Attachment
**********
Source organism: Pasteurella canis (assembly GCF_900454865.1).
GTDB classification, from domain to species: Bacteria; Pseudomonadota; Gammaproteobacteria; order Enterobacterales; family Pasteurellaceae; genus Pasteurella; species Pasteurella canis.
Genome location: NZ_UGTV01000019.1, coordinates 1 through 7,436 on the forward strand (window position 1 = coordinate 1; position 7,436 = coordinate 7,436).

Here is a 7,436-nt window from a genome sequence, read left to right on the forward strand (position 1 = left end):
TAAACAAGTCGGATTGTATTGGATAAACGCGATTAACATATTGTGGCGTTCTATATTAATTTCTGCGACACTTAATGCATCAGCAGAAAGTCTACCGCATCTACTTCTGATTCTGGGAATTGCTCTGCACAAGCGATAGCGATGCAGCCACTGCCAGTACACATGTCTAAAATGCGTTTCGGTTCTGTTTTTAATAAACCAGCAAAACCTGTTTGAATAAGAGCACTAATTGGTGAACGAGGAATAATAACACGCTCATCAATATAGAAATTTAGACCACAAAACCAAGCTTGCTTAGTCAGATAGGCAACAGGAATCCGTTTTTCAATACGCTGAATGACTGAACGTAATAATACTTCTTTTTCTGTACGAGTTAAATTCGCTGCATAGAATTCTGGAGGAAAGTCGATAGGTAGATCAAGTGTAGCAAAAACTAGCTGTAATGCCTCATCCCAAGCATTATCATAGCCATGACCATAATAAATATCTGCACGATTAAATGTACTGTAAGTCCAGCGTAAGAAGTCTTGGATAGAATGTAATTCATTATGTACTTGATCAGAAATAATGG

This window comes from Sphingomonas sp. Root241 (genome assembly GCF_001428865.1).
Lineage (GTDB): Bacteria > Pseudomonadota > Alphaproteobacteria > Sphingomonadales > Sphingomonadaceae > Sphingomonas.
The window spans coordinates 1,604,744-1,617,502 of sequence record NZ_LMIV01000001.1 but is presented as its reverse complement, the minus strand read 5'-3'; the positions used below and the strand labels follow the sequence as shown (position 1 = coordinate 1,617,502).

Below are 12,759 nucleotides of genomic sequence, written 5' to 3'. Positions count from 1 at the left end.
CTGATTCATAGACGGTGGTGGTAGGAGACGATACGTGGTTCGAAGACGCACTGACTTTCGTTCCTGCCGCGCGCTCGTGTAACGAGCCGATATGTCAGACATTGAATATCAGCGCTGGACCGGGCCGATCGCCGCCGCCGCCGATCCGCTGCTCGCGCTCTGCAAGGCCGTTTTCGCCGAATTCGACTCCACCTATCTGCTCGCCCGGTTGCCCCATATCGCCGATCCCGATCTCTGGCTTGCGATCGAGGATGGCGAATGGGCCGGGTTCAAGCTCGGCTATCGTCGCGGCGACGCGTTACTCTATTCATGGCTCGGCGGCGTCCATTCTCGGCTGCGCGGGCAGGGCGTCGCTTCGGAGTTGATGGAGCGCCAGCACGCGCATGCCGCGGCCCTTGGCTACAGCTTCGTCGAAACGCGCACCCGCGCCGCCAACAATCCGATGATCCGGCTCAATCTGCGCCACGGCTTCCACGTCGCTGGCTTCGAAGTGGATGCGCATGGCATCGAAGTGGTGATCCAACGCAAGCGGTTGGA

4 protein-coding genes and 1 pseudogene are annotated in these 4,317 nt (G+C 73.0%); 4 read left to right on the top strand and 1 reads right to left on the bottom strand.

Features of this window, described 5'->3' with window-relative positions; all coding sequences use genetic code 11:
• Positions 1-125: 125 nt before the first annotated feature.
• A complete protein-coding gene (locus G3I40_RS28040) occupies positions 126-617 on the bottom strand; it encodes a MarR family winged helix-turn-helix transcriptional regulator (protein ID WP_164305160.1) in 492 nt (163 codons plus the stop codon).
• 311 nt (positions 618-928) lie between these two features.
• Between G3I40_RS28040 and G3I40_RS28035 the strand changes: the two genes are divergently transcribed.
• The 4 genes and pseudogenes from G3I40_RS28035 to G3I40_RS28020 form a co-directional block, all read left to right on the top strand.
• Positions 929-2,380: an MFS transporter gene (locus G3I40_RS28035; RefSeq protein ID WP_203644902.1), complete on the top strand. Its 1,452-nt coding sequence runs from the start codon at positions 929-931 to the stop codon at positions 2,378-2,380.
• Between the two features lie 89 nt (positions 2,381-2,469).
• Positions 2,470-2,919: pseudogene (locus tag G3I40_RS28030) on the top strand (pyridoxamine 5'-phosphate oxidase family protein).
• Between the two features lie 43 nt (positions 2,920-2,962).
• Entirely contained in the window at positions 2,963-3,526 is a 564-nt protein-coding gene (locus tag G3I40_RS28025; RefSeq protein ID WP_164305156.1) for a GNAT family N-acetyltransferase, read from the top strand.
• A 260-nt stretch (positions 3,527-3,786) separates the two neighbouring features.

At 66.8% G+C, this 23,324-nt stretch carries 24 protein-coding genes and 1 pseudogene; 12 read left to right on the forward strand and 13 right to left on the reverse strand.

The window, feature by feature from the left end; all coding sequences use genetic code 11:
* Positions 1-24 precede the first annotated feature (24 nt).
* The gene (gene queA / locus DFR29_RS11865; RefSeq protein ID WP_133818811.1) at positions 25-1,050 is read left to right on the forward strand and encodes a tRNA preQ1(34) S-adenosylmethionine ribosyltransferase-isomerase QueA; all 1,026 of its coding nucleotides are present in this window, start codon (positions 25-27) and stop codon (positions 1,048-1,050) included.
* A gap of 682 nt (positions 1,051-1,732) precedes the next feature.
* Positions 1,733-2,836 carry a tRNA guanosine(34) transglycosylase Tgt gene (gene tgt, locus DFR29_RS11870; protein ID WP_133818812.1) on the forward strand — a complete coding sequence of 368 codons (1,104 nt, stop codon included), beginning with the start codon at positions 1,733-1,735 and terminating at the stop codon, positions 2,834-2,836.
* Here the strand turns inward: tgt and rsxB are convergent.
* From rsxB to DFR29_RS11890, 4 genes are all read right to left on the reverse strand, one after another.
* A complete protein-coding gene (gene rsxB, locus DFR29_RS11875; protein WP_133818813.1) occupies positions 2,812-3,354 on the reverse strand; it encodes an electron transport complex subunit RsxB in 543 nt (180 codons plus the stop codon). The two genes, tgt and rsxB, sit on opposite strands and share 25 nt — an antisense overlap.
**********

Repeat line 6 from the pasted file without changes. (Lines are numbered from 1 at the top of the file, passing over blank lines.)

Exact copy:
This window comes from Sphingomonas sp. Root241 (genome assembly GCF_001428865.1).